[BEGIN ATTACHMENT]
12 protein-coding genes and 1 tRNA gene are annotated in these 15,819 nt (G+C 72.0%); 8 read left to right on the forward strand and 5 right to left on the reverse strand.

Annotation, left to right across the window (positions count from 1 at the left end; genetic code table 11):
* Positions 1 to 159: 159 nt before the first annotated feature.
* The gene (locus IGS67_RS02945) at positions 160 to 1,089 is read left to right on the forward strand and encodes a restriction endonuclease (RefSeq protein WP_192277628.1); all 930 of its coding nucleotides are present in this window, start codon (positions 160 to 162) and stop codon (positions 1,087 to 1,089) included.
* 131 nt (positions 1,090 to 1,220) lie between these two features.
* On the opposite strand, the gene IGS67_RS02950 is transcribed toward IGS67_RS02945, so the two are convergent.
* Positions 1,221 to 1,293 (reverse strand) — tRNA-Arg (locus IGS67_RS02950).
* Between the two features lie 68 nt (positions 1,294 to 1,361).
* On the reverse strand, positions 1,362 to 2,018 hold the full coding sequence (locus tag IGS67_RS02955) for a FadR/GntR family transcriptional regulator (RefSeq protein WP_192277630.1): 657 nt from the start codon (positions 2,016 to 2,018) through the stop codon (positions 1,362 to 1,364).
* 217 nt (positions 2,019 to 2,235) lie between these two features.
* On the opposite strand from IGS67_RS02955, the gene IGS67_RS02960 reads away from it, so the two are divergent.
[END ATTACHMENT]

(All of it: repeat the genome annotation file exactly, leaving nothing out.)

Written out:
12 protein-coding genes and 1 tRNA gene are annotated in these 15,819 nt (G+C 72.0%); 8 read left to right on the forward strand and 5 right to left on the reverse strand.

Annotation, left to right across the window (positions count from 1 at the left end; genetic code table 11):
* Positions 1 to 159: 159 nt before the first annotated feature.
* The gene (locus IGS67_RS02945) at positions 160 to 1,089 is read left to right on the forward strand and encodes a restriction endonuclease (RefSeq protein WP_192277628.1); all 930 of its coding nucleotides are present in this window, start codon (positions 160 to 162) and stop codon (positions 1,087 to 1,089) included.
* 131 nt (positions 1,090 to 1,220) lie between these two features.
* On the opposite strand, the gene IGS67_RS02950 is transcribed toward IGS67_RS02945, so the two are convergent.
* Positions 1,221 to 1,293 (reverse strand) — tRNA-Arg (locus IGS67_RS02950).
* Between the two features lie 68 nt (positions 1,294 to 1,361).
* On the reverse strand, positions 1,362 to 2,018 hold the full coding sequence (locus tag IGS67_RS02955) for a FadR/GntR family transcriptional regulator (RefSeq protein WP_192277630.1): 657 nt from the start codon (positions 2,016 to 2,018) through the stop codon (positions 1,362 to 1,364).
* 217 nt (positions 2,019 to 2,235) lie between these two features.
* On the opposite strand from IGS67_RS02955, the gene IGS67_RS02960 reads away from it, so the two are divergent.